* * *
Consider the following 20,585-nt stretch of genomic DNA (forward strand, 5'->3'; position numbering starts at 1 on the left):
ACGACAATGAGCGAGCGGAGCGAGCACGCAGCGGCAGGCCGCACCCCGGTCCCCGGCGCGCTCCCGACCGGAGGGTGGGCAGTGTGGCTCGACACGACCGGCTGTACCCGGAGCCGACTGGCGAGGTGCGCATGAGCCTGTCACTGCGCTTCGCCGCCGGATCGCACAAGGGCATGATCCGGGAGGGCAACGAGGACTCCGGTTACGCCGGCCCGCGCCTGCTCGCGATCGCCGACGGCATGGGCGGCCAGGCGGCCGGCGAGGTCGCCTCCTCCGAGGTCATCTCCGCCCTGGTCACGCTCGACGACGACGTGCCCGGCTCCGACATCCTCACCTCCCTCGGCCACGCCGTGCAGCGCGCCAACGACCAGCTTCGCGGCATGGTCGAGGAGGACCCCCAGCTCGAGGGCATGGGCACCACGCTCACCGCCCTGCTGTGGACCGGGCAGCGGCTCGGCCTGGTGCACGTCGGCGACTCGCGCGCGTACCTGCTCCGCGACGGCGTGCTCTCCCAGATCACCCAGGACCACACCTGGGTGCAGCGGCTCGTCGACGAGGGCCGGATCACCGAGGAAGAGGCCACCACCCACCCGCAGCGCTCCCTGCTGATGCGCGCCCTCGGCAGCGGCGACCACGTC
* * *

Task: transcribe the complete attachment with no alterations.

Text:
Consider the following 20,585-nt stretch of genomic DNA (forward strand, 5'->3'; position numbering starts at 1 on the left):
ACGACAATGAGCGAGCGGAGCGAGCACGCAGCGGCAGGCCGCACCCCGGTCCCCGGCGCGCTCCCGACCGGAGGGTGGGCAGTGTGGCTCGACACGACCGGCTGTACCCGGAGCCGACTGGCGAGGTGCGCATGAGCCTGTCACTGCGCTTCGCCGCCGGATCGCACAAGGGCATGATCCGGGAGGGCAACGAGGACTCCGGTTACGCCGGCCCGCGCCTGCTCGCGATCGCCGACGGCATGGGCGGCCAGGCGGCCGGCGAGGTCGCCTCCTCCGAGGTCATCTCCGCCCTGGTCACGCTCGACGACGACGTGCCCGGCTCCGACATCCTCACCTCCCTCGGCCACGCCGTGCAGCGCGCCAACGACCAGCTTCGCGGCATGGTCGAGGAGGACCCCCAGCTCGAGGGCATGGGCACCACGCTCACCGCCCTGCTGTGGACCGGGCAGCGGCTCGGCCTGGTGCACGTCGGCGACTCGCGCGCGTACCTGCTCCGCGACGGCGTGCTCTCCCAGATCACCCAGGACCACACCTGGGTGCAGCGGCTCGTCGACGAGGGCCGGATCACCGAGGAAGAGGCCACCACCCACCCGCAGCGCTCCCTGCTGATGCGCGCCCTCGGCAGCGGCGACCACGTC